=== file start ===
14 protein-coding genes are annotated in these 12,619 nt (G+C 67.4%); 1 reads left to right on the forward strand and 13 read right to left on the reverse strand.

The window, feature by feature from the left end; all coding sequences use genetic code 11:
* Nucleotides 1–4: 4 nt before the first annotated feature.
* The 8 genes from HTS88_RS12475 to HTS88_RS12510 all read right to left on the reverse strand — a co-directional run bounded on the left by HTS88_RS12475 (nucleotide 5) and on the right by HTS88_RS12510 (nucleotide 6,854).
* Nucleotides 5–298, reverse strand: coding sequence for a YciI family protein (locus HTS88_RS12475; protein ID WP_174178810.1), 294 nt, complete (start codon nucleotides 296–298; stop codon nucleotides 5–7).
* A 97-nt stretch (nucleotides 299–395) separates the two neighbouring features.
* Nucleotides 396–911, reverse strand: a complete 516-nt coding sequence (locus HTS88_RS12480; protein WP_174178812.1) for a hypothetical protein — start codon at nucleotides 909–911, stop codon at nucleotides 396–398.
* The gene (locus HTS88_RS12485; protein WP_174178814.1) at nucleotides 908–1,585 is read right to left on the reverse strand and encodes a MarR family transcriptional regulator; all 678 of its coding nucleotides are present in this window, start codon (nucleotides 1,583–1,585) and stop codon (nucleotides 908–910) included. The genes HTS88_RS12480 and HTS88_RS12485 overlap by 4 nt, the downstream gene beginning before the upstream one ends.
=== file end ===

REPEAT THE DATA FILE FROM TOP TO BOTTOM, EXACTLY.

14 protein-coding genes are annotated in these 12,619 nt (G+C 67.4%); 1 reads left to right on the forward strand and 13 read right to left on the reverse strand.

The window, feature by feature from the left end; all coding sequences use genetic code 11:
* Nucleotides 1–4: 4 nt before the first annotated feature.
* The 8 genes from HTS88_RS12475 to HTS88_RS12510 all read right to left on the reverse strand — a co-directional run bounded on the left by HTS88_RS12475 (nucleotide 5) and on the right by HTS88_RS12510 (nucleotide 6,854).
* Nucleotides 5–298, reverse strand: coding sequence for a YciI family protein (locus HTS88_RS12475; protein ID WP_174178810.1), 294 nt, complete (start codon nucleotides 296–298; stop codon nucleotides 5–7).
* A 97-nt stretch (nucleotides 299–395) separates the two neighbouring features.
* Nucleotides 396–911, reverse strand: a complete 516-nt coding sequence (locus HTS88_RS12480; protein WP_174178812.1) for a hypothetical protein — start codon at nucleotides 909–911, stop codon at nucleotides 396–398.
* The gene (locus HTS88_RS12485; protein WP_174178814.1) at nucleotides 908–1,585 is read right to left on the reverse strand and encodes a MarR family transcriptional regulator; all 678 of its coding nucleotides are present in this window, start codon (nucleotides 1,583–1,585) and stop codon (nucleotides 908–910) included. The genes HTS88_RS12480 and HTS88_RS12485 overlap by 4 nt, the downstream gene beginning before the upstream one ends.